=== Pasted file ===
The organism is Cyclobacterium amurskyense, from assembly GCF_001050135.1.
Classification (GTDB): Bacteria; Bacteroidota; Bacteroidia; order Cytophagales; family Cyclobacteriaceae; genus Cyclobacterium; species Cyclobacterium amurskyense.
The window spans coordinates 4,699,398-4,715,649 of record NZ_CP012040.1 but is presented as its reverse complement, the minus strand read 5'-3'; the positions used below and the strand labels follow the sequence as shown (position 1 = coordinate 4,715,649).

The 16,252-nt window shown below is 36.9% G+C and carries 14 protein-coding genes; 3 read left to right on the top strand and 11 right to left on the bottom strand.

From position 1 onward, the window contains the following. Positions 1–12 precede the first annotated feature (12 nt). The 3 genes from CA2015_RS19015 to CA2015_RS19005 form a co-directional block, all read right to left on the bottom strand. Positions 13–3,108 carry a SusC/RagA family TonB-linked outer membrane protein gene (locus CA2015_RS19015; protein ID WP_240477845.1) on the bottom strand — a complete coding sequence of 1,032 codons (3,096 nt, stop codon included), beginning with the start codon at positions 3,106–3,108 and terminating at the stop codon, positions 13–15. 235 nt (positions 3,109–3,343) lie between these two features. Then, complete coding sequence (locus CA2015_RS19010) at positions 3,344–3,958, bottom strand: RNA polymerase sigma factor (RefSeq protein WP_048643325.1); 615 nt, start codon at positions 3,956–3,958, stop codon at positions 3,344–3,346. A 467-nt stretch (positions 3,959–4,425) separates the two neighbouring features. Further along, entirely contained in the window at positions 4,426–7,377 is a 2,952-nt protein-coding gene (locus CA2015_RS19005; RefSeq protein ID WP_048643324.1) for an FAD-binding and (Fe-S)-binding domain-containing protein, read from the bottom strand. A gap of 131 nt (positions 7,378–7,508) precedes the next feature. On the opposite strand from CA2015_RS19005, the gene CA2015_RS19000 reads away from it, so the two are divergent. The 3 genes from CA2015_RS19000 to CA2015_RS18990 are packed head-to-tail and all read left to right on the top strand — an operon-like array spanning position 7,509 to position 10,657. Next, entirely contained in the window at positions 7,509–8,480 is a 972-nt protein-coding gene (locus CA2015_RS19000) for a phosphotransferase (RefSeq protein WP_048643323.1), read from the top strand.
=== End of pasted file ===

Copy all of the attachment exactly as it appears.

The organism is Cyclobacterium amurskyense, from assembly GCF_001050135.1.
Classification (GTDB): Bacteria; Bacteroidota; Bacteroidia; order Cytophagales; family Cyclobacteriaceae; genus Cyclobacterium; species Cyclobacterium amurskyense.
The window spans coordinates 4,699,398-4,715,649 of record NZ_CP012040.1 but is presented as its reverse complement, the minus strand read 5'-3'; the positions used below and the strand labels follow the sequence as shown (position 1 = coordinate 4,715,649).

The 16,252-nt window shown below is 36.9% G+C and carries 14 protein-coding genes; 3 read left to right on the top strand and 11 right to left on the bottom strand.

From position 1 onward, the window contains the following. Positions 1–12 precede the first annotated feature (12 nt). The 3 genes from CA2015_RS19015 to CA2015_RS19005 form a co-directional block, all read right to left on the bottom strand. Positions 13–3,108 carry a SusC/RagA family TonB-linked outer membrane protein gene (locus CA2015_RS19015; protein ID WP_240477845.1) on the bottom strand — a complete coding sequence of 1,032 codons (3,096 nt, stop codon included), beginning with the start codon at positions 3,106–3,108 and terminating at the stop codon, positions 13–15. 235 nt (positions 3,109–3,343) lie between these two features. Then, complete coding sequence (locus CA2015_RS19010) at positions 3,344–3,958, bottom strand: RNA polymerase sigma factor (RefSeq protein WP_048643325.1); 615 nt, start codon at positions 3,956–3,958, stop codon at positions 3,344–3,346. A 467-nt stretch (positions 3,959–4,425) separates the two neighbouring features. Further along, entirely contained in the window at positions 4,426–7,377 is a 2,952-nt protein-coding gene (locus CA2015_RS19005; RefSeq protein ID WP_048643324.1) for an FAD-binding and (Fe-S)-binding domain-containing protein, read from the bottom strand. A gap of 131 nt (positions 7,378–7,508) precedes the next feature. On the opposite strand from CA2015_RS19005, the gene CA2015_RS19000 reads away from it, so the two are divergent. The 3 genes from CA2015_RS19000 to CA2015_RS18990 are packed head-to-tail and all read left to right on the top strand — an operon-like array spanning position 7,509 to position 10,657. Next, entirely contained in the window at positions 7,509–8,480 is a 972-nt protein-coding gene (locus CA2015_RS19000) for a phosphotransferase (RefSeq protein WP_048643323.1), read from the top strand.